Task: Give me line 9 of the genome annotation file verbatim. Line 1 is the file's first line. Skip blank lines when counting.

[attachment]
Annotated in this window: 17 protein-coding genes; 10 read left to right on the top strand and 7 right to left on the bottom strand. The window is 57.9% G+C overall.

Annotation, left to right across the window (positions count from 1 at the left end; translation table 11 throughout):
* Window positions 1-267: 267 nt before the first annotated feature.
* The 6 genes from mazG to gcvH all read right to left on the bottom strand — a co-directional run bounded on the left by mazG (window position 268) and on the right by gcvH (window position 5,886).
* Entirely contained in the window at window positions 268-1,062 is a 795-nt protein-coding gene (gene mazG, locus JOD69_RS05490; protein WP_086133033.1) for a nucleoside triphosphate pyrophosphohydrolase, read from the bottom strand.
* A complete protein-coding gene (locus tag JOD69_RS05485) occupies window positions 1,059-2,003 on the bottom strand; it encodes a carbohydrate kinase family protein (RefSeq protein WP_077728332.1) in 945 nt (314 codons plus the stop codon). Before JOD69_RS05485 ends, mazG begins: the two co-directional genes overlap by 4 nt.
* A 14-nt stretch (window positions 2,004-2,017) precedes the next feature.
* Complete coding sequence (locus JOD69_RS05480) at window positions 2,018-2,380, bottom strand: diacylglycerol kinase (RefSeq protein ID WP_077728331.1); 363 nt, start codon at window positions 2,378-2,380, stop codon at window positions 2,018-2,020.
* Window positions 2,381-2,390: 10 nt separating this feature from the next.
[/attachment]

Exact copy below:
* Window positions 2,381-2,390: 10 nt separating this feature from the next.